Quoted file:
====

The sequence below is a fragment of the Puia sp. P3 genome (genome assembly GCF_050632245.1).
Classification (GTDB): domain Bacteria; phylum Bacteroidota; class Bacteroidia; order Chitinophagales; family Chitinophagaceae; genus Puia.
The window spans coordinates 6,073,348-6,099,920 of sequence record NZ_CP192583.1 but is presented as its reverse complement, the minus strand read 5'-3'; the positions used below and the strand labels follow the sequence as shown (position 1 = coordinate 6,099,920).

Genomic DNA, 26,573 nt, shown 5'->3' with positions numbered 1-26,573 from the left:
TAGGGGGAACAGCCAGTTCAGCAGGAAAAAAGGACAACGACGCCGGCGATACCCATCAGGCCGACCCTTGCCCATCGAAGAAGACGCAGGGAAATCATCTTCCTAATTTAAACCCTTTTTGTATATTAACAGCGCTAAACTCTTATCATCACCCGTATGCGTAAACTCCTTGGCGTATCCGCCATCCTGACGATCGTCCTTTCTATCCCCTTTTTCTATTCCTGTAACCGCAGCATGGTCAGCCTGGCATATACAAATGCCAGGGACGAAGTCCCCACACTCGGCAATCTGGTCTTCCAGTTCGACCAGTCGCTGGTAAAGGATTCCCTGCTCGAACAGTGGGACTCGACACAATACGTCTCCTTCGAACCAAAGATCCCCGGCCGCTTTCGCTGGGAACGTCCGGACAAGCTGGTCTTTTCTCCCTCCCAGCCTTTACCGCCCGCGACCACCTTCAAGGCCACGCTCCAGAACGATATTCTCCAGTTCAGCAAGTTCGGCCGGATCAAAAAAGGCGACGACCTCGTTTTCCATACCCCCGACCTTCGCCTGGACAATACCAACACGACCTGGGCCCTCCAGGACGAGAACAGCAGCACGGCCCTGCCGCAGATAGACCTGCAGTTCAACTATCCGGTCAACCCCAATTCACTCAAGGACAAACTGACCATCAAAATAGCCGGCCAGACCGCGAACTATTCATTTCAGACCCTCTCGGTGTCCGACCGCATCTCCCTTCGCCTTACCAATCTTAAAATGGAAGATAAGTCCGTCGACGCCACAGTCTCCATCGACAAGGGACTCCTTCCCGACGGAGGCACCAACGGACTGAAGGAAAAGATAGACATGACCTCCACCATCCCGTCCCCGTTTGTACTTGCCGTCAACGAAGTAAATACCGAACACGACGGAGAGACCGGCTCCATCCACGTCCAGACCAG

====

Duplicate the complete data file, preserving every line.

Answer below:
The sequence below is a fragment of the Puia sp. P3 genome (genome assembly GCF_050632245.1).
Classification (GTDB): domain Bacteria; phylum Bacteroidota; class Bacteroidia; order Chitinophagales; family Chitinophagaceae; genus Puia.
The window spans coordinates 6,073,348-6,099,920 of sequence record NZ_CP192583.1 but is presented as its reverse complement, the minus strand read 5'-3'; the positions used below and the strand labels follow the sequence as shown (position 1 = coordinate 6,099,920).

Genomic DNA, 26,573 nt, shown 5'->3' with positions numbered 1-26,573 from the left:
TAGGGGGAACAGCCAGTTCAGCAGGAAAAAAGGACAACGACGCCGGCGATACCCATCAGGCCGACCCTTGCCCATCGAAGAAGACGCAGGGAAATCATCTTCCTAATTTAAACCCTTTTTGTATATTAACAGCGCTAAACTCTTATCATCACCCGTATGCGTAAACTCCTTGGCGTATCCGCCATCCTGACGATCGTCCTTTCTATCCCCTTTTTCTATTCCTGTAACCGCAGCATGGTCAGCCTGGCATATACAAATGCCAGGGACGAAGTCCCCACACTCGGCAATCTGGTCTTCCAGTTCGACCAGTCGCTGGTAAAGGATTCCCTGCTCGAACAGTGGGACTCGACACAATACGTCTCCTTCGAACCAAAGATCCCCGGCCGCTTTCGCTGGGAACGTCCGGACAAGCTGGTCTTTTCTCCCTCCCAGCCTTTACCGCCCGCGACCACCTTCAAGGCCACGCTCCAGAACGATATTCTCCAGTTCAGCAAGTTCGGCCGGATCAAAAAAGGCGACGACCTCGTTTTCCATACCCCCGACCTTCGCCTGGACAATACCAACACGACCTGGGCCCTCCAGGACGAGAACAGCAGCACGGCCCTGCCGCAGATAGACCTGCAGTTCAACTATCCGGTCAACCCCAATTCACTCAAGGACAAACTGACCATCAAAATAGCCGGCCAGACCGCGAACTATTCATTTCAGACCCTCTCGGTGTCCGACCGCATCTCCCTTCGCCTTACCAATCTTAAAATGGAAGATAAGTCCGTCGACGCCACAGTCTCCATCGACAAGGGACTCCTTCCCGACGGAGGCACCAACGGACTGAAGGAAAAGATAGACATGACCTCCACCATCCCGTCCCCGTTTGTACTTGCCGTCAACGAAGTAAATACCGAACACGACGGAGAGACCGGCTCCATCCACGTCCAGACCAG